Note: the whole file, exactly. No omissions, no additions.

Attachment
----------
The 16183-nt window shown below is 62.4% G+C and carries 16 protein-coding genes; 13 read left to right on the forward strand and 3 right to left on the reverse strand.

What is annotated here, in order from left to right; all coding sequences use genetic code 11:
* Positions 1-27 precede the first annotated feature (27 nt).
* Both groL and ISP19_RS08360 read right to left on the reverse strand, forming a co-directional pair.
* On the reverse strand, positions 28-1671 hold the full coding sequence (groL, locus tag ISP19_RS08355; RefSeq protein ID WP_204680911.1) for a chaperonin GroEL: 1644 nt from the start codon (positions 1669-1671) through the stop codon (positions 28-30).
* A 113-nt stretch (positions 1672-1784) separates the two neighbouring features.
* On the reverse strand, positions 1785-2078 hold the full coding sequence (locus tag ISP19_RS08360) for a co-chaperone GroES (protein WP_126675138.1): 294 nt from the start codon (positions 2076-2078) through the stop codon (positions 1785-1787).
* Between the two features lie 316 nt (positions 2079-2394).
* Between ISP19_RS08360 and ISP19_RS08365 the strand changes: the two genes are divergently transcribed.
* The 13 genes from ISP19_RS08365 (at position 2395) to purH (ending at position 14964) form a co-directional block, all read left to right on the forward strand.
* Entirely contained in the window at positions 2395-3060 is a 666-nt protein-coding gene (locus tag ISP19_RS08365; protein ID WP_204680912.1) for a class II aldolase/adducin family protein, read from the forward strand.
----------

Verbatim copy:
The 16183-nt window shown below is 62.4% G+C and carries 16 protein-coding genes; 13 read left to right on the forward strand and 3 right to left on the reverse strand.

What is annotated here, in order from left to right; all coding sequences use genetic code 11:
* Positions 1-27 precede the first annotated feature (27 nt).
* Both groL and ISP19_RS08360 read right to left on the reverse strand, forming a co-directional pair.
* On the reverse strand, positions 28-1671 hold the full coding sequence (groL, locus tag ISP19_RS08355; RefSeq protein ID WP_204680911.1) for a chaperonin GroEL: 1644 nt from the start codon (positions 1669-1671) through the stop codon (positions 28-30).
* A 113-nt stretch (positions 1672-1784) separates the two neighbouring features.
* On the reverse strand, positions 1785-2078 hold the full coding sequence (locus tag ISP19_RS08360) for a co-chaperone GroES (protein WP_126675138.1): 294 nt from the start codon (positions 2076-2078) through the stop codon (positions 1785-1787).
* Between the two features lie 316 nt (positions 2079-2394).
* Between ISP19_RS08360 and ISP19_RS08365 the strand changes: the two genes are divergently transcribed.
* The 13 genes from ISP19_RS08365 (at position 2395) to purH (ending at position 14964) form a co-directional block, all read left to right on the forward strand.
* Entirely contained in the window at positions 2395-3060 is a 666-nt protein-coding gene (locus tag ISP19_RS08365; protein ID WP_204680912.1) for a class II aldolase/adducin family protein, read from the forward strand.